4.3. The Genesis of Groundwater Salinization

The bromine isotope has been used to demonstrate the seawater intrusion in coastal aquifers [12,88]. In this study, the δ81Br isotopic values in groundwater range between −0.24‰ (site 14) and + 2.15‰ (site 25). The groundwater samples taken from upstream in the Dahab watershed had enriched δ81Br isotopic signatures (sites 24, 25, 29, and 31) with a mean value of +2.05%. Meanwhile, the groundwater samples taken downstream in the Dahab delta (sites 4, 8, 9, and 11–15 inclusive) had depleted δ81Br isotopic signatures with a mean value of +0.11‰. The mass balance mixing lines have been used previously to indicate the water–rock interactions and assess the mixing between different end members [12,30,89]. Recharged water from upstream in the Dahab watershed was used for representative end members in the solute-weighted mass balance equations. Bromide is considered a good conservative tracer in groundwater that shows a progressive increase with groundwater salinity. Therefore, it can be a good indicator for groundwater salinization. The average bromide concentrations (mg/L) and δ81Br isotopic signatures (‰) of sites 24, 25, and 29, which were estimated to represent the recharge water (R), have been estimated to come from the upstream watershed of Dahab Basin (site R, Figure 7).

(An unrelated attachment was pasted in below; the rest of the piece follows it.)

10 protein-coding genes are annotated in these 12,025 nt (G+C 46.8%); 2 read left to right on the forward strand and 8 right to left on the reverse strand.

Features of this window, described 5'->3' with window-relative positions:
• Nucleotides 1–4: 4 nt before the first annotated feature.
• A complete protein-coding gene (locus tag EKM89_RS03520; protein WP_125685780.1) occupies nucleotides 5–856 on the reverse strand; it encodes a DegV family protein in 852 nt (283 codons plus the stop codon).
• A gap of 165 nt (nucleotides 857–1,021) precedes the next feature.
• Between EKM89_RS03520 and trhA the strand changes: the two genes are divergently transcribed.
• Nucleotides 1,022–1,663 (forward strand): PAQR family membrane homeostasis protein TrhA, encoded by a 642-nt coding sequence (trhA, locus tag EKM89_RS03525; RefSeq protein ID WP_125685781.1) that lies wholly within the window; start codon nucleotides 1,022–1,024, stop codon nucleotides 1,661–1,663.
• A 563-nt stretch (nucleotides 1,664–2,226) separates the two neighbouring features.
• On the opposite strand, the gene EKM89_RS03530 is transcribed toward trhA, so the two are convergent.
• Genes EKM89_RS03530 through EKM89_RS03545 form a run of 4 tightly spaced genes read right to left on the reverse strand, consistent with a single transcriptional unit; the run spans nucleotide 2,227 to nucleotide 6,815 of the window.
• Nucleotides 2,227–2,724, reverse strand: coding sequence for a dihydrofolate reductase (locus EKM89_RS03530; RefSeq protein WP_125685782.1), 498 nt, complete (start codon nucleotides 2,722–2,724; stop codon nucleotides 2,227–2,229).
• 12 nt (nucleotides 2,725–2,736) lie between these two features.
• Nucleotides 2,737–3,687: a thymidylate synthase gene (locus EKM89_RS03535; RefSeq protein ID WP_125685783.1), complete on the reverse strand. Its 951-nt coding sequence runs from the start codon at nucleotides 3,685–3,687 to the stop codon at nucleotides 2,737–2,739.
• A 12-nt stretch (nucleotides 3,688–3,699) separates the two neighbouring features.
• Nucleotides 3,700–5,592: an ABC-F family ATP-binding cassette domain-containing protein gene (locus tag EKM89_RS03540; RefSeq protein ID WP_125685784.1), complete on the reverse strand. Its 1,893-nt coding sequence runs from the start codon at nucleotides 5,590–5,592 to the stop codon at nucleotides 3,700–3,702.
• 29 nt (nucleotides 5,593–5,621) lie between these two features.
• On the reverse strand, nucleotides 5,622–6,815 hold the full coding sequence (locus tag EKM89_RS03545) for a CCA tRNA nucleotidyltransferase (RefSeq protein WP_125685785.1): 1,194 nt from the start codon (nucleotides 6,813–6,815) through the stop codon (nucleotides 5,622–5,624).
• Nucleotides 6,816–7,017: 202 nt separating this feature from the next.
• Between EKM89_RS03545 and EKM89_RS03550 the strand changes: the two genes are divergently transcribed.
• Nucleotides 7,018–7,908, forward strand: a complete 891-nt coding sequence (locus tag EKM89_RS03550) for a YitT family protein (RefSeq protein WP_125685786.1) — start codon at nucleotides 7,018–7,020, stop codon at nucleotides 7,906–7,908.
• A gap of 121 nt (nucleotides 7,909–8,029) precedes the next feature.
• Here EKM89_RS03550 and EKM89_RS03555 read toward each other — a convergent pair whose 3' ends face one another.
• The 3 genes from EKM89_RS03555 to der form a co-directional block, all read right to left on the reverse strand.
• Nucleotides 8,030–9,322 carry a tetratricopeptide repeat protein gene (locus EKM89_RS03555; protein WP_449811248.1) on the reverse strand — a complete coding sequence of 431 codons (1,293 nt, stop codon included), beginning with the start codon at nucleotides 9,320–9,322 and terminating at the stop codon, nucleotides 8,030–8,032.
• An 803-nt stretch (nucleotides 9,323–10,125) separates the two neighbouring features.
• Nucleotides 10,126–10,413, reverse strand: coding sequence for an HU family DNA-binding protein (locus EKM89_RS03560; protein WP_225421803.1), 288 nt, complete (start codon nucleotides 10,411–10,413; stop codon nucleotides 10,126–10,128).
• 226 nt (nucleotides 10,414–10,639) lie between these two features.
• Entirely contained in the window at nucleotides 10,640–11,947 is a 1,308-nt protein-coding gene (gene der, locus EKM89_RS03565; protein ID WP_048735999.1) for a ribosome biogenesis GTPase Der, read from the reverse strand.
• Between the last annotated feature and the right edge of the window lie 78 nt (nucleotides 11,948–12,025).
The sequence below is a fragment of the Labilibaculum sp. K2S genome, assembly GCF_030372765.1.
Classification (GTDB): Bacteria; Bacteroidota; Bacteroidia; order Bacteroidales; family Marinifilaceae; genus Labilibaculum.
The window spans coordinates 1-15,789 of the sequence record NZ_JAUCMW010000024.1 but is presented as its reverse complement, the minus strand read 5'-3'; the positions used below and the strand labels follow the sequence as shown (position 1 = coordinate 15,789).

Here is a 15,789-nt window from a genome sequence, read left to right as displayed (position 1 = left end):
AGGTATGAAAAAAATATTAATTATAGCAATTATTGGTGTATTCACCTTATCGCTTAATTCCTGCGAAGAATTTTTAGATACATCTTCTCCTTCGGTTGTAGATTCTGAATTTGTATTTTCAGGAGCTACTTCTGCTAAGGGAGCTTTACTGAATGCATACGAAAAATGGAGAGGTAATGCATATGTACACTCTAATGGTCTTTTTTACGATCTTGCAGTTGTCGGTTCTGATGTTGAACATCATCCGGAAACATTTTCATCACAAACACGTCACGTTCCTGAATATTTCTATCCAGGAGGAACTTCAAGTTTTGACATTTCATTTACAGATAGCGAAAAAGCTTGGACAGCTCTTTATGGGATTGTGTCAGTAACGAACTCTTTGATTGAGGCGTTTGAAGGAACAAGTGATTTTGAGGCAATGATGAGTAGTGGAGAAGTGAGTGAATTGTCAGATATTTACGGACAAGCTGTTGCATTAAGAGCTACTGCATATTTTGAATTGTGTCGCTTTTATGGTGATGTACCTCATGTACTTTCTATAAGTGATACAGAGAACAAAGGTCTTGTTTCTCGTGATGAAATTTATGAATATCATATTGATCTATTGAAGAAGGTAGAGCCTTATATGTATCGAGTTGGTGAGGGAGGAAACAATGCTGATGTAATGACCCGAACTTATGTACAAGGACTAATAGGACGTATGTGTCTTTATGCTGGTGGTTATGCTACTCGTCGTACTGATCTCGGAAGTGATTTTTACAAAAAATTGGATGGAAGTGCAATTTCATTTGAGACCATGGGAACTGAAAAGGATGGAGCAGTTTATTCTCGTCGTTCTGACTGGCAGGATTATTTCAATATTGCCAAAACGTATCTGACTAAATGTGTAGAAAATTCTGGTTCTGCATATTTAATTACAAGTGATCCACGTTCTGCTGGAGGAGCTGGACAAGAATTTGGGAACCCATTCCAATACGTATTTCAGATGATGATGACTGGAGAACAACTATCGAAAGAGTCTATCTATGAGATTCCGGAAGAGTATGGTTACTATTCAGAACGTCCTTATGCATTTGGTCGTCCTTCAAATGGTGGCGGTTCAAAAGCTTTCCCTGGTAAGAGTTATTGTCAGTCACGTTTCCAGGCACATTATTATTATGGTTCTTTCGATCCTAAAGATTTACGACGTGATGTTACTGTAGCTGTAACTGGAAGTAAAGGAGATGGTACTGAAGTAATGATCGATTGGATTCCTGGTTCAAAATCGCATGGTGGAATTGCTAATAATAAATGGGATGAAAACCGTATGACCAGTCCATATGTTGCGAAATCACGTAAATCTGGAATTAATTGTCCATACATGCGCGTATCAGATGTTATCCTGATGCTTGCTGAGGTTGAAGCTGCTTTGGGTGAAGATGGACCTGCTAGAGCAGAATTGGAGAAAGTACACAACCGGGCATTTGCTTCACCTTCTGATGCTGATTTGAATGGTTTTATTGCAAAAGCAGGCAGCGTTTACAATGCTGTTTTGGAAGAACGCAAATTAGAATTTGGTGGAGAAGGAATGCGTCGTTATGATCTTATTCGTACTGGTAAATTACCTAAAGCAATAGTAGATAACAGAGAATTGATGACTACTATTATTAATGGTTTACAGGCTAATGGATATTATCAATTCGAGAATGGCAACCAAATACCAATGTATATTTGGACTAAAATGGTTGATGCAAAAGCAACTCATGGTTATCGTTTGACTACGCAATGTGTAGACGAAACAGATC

Most of the groundwater samples located downstream in the Dahab delta (except for sites 14 and 31) plot on the mass balance mixing lines extended from the average recharge water and seawater sample. This indicated that mixing with seawater is the main source of groundwater salinization in the Dahab delta. Meanwhile, the groundwater sample sites 14 and 31 have low bromide concentration and are depleted with the bromide isotopic signatures, which may be related to a third end member characterized by a low δ81Br isotopic signatures. The δ11B isotope, in conjunction with the groundwater salinity, was used to confirm the groundwater salinization source. Boron behaves as a conservative tracer in groundwater [90] and the δ11B isotope has been used to determine the source of groundwater salinization [28,34,91,92,93]. The δ11B isotope in Dahab basin groundwater ranged between 35.2‰ (site 14) and 76.1‰ (site 15). In Figure 8, the higher δ11B ratios are detected downstream in Dahab delta, while lower isotopic signatures are mostly detected upstream (site 24) and in low saline groundwater (site 14).